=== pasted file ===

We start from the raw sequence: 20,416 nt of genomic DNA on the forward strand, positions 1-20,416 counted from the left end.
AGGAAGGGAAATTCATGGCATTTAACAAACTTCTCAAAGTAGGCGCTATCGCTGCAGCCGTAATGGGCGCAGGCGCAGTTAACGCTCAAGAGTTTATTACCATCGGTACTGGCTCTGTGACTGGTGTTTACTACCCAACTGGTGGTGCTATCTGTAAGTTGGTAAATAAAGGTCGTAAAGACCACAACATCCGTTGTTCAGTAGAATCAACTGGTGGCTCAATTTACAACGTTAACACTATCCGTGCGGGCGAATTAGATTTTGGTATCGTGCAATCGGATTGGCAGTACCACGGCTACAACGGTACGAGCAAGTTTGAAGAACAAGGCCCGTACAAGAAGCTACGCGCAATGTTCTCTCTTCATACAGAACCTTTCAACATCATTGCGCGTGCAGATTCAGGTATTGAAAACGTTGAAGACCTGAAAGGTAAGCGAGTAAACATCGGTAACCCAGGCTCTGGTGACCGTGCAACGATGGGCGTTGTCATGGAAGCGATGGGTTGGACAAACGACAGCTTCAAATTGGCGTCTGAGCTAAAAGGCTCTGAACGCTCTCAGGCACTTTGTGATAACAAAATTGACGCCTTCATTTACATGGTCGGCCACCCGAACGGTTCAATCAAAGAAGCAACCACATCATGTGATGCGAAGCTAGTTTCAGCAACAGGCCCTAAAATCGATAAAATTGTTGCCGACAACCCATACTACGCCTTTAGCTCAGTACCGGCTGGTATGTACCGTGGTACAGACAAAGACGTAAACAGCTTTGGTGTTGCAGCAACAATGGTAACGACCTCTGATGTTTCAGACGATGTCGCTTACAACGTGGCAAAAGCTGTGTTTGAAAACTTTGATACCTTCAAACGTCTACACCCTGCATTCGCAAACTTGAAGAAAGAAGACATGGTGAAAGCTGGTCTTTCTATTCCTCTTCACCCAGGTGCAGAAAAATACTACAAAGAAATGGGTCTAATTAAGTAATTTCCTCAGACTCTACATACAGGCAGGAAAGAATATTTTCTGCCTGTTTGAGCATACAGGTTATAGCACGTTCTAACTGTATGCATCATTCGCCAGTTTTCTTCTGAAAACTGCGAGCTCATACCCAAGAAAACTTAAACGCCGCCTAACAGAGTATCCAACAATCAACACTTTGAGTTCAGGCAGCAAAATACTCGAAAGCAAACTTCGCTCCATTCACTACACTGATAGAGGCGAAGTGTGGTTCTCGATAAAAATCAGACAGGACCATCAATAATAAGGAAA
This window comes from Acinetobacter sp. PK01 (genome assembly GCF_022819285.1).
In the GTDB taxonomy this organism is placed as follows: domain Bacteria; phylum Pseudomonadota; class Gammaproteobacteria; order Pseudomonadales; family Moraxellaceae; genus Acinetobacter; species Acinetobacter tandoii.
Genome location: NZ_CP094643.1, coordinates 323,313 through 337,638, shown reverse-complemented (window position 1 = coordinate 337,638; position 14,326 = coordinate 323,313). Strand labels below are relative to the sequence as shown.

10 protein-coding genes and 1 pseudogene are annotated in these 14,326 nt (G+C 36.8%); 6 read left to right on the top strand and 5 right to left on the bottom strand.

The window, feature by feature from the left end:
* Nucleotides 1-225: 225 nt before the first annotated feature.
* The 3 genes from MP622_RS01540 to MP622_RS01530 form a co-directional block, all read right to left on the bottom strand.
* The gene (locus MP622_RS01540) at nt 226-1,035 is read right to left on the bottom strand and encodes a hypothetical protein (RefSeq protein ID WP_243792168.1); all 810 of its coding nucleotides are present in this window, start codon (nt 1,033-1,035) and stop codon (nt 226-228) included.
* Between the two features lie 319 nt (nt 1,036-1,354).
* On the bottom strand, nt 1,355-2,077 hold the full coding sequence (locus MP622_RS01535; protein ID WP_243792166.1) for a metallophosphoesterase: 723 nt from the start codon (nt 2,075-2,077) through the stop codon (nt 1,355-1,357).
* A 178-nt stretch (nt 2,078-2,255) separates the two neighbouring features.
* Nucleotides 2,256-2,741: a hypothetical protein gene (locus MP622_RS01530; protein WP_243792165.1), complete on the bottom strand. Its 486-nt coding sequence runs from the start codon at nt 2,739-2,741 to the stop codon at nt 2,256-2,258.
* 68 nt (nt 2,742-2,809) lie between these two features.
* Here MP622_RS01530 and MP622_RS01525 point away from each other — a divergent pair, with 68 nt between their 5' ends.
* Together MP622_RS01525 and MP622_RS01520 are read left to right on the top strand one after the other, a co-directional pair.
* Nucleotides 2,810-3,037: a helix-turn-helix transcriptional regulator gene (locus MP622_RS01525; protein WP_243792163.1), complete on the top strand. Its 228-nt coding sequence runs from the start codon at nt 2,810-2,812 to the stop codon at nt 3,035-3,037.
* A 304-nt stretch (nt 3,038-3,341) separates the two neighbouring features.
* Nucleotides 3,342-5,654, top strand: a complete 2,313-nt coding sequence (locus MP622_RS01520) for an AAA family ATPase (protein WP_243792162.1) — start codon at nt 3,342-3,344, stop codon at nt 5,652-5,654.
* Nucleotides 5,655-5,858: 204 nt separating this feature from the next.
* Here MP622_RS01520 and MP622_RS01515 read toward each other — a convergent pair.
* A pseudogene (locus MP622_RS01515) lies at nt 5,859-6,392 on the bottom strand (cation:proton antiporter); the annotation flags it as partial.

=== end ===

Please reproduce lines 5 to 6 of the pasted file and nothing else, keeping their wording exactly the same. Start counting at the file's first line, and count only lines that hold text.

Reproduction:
Genome location: NZ_CP094643.1, coordinates 323,313 through 337,638, shown reverse-complemented (window position 1 = coordinate 337,638; position 14,326 = coordinate 323,313). Strand labels below are relative to the sequence as shown.

10 protein-coding genes and 1 pseudogene are annotated in these 14,326 nt (G+C 36.8%); 6 read left to right on the top strand and 5 right to left on the bottom strand.